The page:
RESIDENTS have expressed anger and frustration after they were bypassed by Monmouthshire council in its attempt to close Usk Recycling Centre.

Residents expressed disdain after the council revealed plans to close Usk Household Waste and Recycling Centre (HWRC) from March 31 at a meeting last month, saying they have been ignored.

A meeting which took place last week among residents and members of Monmouthshire council and Usk Town Council resulted in a temporary halt to the plans, while “proper engagement” takes place, and residents are determined to use the period to voice their concerns.

More News

NOSTALGIA: The court where Chartists were tried

Tributes to Monmouth boy Samuel Barker who died in bus collision

Monmouthshire man completes 31 half marathons in as many days for homelessness charity

James Harper, who has lived in the town for 20 years and owns his own business in the area, attended the meeting last week and said residents were informed they were not consulted because the council knew the backlash it would receive.

“We were told in no uncertain terms that the reason residents and the town council were not consulted was because the Monmouthshire council knew this proposal would be wholly unpopular,” Mr Harper said.

“Bridge Street, which is the main high street in Usk, is dying quite rapidly at the moment, and the one saving grace we’ve got is that people who come here and use the tip often park their car and have a walk into the town to do some shopping or buy food. If the recycling centre wasn’t here I really fear people wouldn’t travel to Usk.”

The county council is bidding to increase its recycling rate to avoid the threat of Welsh Government fines, with the Usk HWRC having the lowest recycling rate of any centre in Wales, at 47.92 per cent.

Mr Harper also raised concerns regarding potential fly-tipping in the area if the town was to lose the service.

“We’ve seen a lot of fly-tipping in Monmouthshire in recent times,” he said. “I worry about fly-tipping as it is, and it will only increase if we get rid of the waste management services.”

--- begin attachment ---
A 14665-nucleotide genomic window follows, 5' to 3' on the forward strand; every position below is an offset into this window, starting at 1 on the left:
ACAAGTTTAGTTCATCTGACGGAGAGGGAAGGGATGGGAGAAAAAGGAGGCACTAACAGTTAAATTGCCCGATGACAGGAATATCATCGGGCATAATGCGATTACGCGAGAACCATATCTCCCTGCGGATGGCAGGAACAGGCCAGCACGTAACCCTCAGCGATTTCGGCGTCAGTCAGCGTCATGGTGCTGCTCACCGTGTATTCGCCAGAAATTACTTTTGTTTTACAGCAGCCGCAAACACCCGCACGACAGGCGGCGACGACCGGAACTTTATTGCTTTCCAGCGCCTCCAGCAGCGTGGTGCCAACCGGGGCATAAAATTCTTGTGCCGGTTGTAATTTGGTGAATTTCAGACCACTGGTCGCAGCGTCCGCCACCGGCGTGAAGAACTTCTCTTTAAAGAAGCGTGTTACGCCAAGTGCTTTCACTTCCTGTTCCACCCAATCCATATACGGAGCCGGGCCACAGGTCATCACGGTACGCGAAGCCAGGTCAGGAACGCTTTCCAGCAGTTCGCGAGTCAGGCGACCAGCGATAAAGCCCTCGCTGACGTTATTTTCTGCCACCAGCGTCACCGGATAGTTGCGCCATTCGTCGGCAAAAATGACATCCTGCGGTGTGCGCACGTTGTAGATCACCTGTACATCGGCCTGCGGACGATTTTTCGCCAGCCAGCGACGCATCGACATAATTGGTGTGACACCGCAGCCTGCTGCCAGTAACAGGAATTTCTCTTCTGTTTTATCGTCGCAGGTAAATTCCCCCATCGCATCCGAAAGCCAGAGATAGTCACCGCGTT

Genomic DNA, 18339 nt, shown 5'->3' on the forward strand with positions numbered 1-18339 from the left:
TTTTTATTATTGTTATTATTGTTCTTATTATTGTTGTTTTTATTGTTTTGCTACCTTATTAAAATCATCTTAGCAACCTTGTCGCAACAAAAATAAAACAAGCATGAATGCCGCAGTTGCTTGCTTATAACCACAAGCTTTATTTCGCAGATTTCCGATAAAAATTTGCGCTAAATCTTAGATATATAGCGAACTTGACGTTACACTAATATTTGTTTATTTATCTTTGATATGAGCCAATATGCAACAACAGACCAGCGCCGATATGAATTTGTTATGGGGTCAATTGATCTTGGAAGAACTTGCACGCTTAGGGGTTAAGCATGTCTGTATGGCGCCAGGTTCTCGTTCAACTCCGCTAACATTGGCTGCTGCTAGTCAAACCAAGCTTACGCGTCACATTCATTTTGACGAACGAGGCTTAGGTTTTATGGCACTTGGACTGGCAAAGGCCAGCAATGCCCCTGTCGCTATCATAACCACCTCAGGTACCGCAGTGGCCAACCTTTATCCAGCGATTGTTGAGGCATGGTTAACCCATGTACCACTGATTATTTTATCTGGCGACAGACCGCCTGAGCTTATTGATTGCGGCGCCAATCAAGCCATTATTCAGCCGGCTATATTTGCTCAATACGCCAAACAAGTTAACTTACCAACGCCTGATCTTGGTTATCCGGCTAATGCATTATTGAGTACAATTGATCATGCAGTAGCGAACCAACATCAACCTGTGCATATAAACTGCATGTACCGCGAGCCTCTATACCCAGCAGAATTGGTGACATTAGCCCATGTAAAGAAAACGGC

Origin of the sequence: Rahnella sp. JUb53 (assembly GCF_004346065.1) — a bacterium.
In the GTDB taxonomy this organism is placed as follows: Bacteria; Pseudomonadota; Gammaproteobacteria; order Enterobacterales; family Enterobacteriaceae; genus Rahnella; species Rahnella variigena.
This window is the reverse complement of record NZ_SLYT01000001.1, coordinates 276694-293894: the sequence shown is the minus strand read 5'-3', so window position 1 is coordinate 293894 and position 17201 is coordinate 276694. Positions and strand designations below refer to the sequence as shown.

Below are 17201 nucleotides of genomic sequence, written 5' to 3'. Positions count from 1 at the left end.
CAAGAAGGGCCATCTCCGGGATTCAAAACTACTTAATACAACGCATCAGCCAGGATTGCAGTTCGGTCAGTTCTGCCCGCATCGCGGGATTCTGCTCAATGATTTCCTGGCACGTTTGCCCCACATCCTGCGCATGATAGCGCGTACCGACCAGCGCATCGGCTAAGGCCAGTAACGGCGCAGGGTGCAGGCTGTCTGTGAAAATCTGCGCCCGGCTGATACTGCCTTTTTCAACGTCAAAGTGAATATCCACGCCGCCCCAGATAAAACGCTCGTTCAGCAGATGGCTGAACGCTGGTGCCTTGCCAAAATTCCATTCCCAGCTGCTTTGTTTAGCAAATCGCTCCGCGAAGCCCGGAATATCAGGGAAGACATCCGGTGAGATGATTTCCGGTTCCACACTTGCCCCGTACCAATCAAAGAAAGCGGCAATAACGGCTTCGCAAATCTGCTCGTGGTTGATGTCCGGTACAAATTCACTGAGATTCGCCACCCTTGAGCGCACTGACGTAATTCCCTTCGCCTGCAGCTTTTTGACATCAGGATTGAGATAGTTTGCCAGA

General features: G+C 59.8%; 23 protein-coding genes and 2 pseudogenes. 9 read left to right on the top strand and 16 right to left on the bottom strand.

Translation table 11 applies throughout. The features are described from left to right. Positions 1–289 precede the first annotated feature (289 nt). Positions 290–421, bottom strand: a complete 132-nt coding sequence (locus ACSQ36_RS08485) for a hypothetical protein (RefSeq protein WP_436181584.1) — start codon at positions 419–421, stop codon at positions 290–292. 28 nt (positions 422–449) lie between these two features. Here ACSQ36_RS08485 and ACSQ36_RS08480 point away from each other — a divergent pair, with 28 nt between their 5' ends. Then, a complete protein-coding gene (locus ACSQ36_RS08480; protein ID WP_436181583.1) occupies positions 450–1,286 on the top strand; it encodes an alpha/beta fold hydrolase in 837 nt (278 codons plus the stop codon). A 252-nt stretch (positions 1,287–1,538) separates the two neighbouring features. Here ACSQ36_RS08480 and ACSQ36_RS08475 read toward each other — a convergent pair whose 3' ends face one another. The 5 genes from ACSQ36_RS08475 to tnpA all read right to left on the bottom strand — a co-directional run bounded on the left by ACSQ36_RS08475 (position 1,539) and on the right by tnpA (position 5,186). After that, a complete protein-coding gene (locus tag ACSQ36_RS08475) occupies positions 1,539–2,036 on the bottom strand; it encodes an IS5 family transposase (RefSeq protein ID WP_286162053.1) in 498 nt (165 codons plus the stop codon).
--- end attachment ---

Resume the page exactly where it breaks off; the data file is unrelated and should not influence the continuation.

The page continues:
Derek Howe, who owns an antiques store on Bridge Street and uses the recycling centre each week, criticized the council for having a defeatist attitude in an era of climate change activism.

“It’s absolute rubbish. We are in an era of real climate problems and to throw the towel in on a really useful service that has been used by residents for over 30 years is foolish,” he said.

“There are also going to be issues for the elderly folk in the town. Usk is home to many elderly people who find the recycling centre convenient and accessible. Does the council expect older people to travel to other towns to use their sites?”

Tony Kear, who has lived in Usk for over 50 years and is chairman of the town’s Usk in Bloom project, praised the council for admitting their initial approach was wrong and for pausing the plans to consult residents.

Mr Kear added: “I really struggle to understand how such a major recommendation that will affect Usk was made without any consulting at all. Simply passing on the report and it’s recommendations and finding out via the Argus isn’t good enough.

“That said, it’s clear there are issues with the way the site is being run by Viridor and abuse by commercial businesses as well as residents not making full use of the kerb-side collection service.

“There needs to be a change in administration on site and education on what the site should be used for as well as ensuring that residents recycle all that they can.

“I just hope that the decision to review the site closure is genuine and is being done with an open mind, looking at the implications for people in Usk rather than just costs and recycling targets.”

Cllr Jane Pratt, Monmouthshire council’s cabinet member for waste and recycling, said it has been “agreed that the decision be held in abeyance to enable proper engagement to take place and for the cabinet to review the outcomes of that process”.

“I understand the passion and frustration of the community, however there is a serious need to look at recycling in the county,” she added.

The county council is planning to introduce black bag sorting areas across its recycling centres to boost recycling, but says this will be “impossible” at Usk due to the size of the site.

The authority is also facing a potential fine of up to £133,500 if it misses a Welsh Government recycling target of 64 per cent this financial year.

Closing the Usk site could bring the council a saving of £40,000 in management fees.